FL: Because the rain is draining easily, and also, we have very sunny exposure. So that makes difference, because it depends on the weather, but we are never too wet.
RV: So, what difference does that make to the wine?
FL: So, that gives it to the wine fruity taste, more fruity taste. And also, a bit of structure. We are not too light, but we are easy drinking wine.
RV: So, the grape varieties of the Côtes de Bordeaux, are they all the same, the classic Bordeaux grape varieties? Or do they vary between the different appellations?
FL: So, in principle, all the appellations have Merlot. But after, you have got some varieties—different varieties—compared to the name of the terroir. So, for Blaye, for example, they have some Malbec more, and Castillon, it’s more Cabernet Franc, complete with Merlot. And Côtes de Francs is also more Castillon, you know, you have this kind of things which are different. And also, about the taste, you can find different taste, also. Of course, each winemaker have its own way to make wine, so it’s always different between each winemaker anyway. But! You have, for example, for Sainte-Foy Côtes de Bordeaux, they are very often the cherry taste in their wine, you know? So, you can find this kind of single thing for the difference from the appellation.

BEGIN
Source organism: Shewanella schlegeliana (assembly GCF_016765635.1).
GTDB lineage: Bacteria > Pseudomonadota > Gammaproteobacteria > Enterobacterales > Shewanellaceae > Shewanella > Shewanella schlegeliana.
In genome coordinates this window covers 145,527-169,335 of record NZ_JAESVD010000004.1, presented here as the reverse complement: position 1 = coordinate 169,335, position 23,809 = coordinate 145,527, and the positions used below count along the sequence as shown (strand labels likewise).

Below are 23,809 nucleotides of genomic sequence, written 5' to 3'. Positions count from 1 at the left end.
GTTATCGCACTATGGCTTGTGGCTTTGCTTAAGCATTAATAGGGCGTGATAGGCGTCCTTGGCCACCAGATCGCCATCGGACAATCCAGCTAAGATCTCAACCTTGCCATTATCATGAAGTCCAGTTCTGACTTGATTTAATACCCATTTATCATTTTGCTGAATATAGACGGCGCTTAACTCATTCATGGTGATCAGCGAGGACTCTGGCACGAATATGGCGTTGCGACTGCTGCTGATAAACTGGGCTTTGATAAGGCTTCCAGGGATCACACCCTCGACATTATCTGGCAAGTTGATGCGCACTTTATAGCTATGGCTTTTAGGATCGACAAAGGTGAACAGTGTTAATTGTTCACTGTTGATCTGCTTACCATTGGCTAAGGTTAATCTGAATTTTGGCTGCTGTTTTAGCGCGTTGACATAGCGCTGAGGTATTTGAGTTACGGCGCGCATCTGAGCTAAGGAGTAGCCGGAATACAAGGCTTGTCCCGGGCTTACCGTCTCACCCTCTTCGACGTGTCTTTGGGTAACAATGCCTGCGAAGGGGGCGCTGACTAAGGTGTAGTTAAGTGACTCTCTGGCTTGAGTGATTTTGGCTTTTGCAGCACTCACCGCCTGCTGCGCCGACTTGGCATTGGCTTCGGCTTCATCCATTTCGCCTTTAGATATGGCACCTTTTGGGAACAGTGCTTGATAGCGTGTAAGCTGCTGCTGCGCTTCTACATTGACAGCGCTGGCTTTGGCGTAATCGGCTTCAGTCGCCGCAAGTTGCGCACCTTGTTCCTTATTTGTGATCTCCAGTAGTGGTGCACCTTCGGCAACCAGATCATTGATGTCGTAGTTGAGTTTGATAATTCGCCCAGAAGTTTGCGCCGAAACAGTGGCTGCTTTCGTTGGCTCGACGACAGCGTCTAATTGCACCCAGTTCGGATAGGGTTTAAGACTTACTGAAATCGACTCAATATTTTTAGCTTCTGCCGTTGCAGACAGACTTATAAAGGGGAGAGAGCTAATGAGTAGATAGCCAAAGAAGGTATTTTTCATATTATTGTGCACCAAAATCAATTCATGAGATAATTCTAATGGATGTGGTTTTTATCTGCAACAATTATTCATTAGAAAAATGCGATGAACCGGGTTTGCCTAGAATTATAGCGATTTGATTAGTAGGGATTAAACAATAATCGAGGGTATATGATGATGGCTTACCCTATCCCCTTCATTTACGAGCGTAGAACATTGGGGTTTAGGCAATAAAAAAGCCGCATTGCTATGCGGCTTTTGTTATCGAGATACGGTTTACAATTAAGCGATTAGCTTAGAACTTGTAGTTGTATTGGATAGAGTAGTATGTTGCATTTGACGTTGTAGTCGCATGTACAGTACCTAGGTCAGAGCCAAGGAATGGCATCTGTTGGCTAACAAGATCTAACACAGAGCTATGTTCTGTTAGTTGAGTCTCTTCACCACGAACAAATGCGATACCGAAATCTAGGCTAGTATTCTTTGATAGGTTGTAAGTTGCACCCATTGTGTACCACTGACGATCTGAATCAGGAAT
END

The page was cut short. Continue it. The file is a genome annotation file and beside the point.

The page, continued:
RV: So now, why should anybody buy Côtes de Bordeaux rather than any other wine, not just from Bordeaux, but from anywhere? What is going to make them enjoy–what would they enjoy about a Côtes de Bordeaux that they wouldn’t enjoy about another wine?
FL: So, Côtes de Bordeaux, the special is very fruity wine and with a bit of structure, but they are not oaky, very oaky, they are not loud, you know, they are fresh, also. An easy drinking wine. The special force is that they are always drinkable wines. That is very important to us in Côtes de Bordeaux, you know?